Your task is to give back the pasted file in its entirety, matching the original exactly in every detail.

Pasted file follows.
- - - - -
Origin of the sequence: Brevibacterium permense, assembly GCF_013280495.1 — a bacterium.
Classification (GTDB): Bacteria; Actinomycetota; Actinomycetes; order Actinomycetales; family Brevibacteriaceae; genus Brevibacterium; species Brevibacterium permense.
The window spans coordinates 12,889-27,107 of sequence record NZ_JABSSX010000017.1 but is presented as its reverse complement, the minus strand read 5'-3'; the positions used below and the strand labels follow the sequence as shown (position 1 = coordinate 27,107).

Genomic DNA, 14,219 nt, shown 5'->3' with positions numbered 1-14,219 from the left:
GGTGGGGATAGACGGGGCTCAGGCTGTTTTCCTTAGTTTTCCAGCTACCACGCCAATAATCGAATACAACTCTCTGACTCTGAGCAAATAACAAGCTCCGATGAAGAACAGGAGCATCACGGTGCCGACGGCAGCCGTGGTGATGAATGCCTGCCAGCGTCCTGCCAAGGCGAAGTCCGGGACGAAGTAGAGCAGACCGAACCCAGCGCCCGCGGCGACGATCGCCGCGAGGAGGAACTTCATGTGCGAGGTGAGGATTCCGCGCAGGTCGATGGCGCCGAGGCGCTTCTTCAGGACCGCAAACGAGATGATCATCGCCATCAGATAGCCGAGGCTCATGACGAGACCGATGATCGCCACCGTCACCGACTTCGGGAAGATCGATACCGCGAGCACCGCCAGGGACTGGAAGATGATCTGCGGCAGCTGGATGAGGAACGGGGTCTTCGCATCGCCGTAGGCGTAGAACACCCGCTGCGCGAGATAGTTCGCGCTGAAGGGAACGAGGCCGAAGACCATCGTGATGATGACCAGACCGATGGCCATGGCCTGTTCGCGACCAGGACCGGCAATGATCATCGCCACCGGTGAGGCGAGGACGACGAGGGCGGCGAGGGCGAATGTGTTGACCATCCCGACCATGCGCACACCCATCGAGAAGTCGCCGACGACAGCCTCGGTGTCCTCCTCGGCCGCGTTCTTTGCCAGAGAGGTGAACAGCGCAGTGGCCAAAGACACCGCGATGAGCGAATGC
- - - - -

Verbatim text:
Origin of the sequence: Brevibacterium permense, assembly GCF_013280495.1 — a bacterium.
Classification (GTDB): Bacteria; Actinomycetota; Actinomycetes; order Actinomycetales; family Brevibacteriaceae; genus Brevibacterium; species Brevibacterium permense.
The window spans coordinates 12,889-27,107 of sequence record NZ_JABSSX010000017.1 but is presented as its reverse complement, the minus strand read 5'-3'; the positions used below and the strand labels follow the sequence as shown (position 1 = coordinate 27,107).

Genomic DNA, 14,219 nt, shown 5'->3' with positions numbered 1-14,219 from the left:
GGTGGGGATAGACGGGGCTCAGGCTGTTTTCCTTAGTTTTCCAGCTACCACGCCAATAATCGAATACAACTCTCTGACTCTGAGCAAATAACAAGCTCCGATGAAGAACAGGAGCATCACGGTGCCGACGGCAGCCGTGGTGATGAATGCCTGCCAGCGTCCTGCCAAGGCGAAGTCCGGGACGAAGTAGAGCAGACCGAACCCAGCGCCCGCGGCGACGATCGCCGCGAGGAGGAACTTCATGTGCGAGGTGAGGATTCCGCGCAGGTCGATGGCGCCGAGGCGCTTCTTCAGGACCGCAAACGAGATGATCATCGCCATCAGATAGCCGAGGCTCATGACGAGACCGATGATCGCCACCGTCACCGACTTCGGGAAGATCGATACCGCGAGCACCGCCAGGGACTGGAAGATGATCTGCGGCAGCTGGATGAGGAACGGGGTCTTCGCATCGCCGTAGGCGTAGAACACCCGCTGCGCGAGATAGTTCGCGCTGAAGGGAACGAGGCCGAAGACCATCGTGATGATGACCAGACCGATGGCCATGGCCTGTTCGCGACCAGGACCGGCAATGATCATCGCCACCGGTGAGGCGAGGACGACGAGGGCGGCGAGGGCGAATGTGTTGACCATCCCGACCATGCGCACACCCATCGAGAAGTCGCCGACGACAGCCTCGGTGTCCTCCTCGGCCGCGTTCTTTGCCAGAGAGGTGAACAGCGCAGTGGCCAAAGACACCGCGATGAGCGAATGC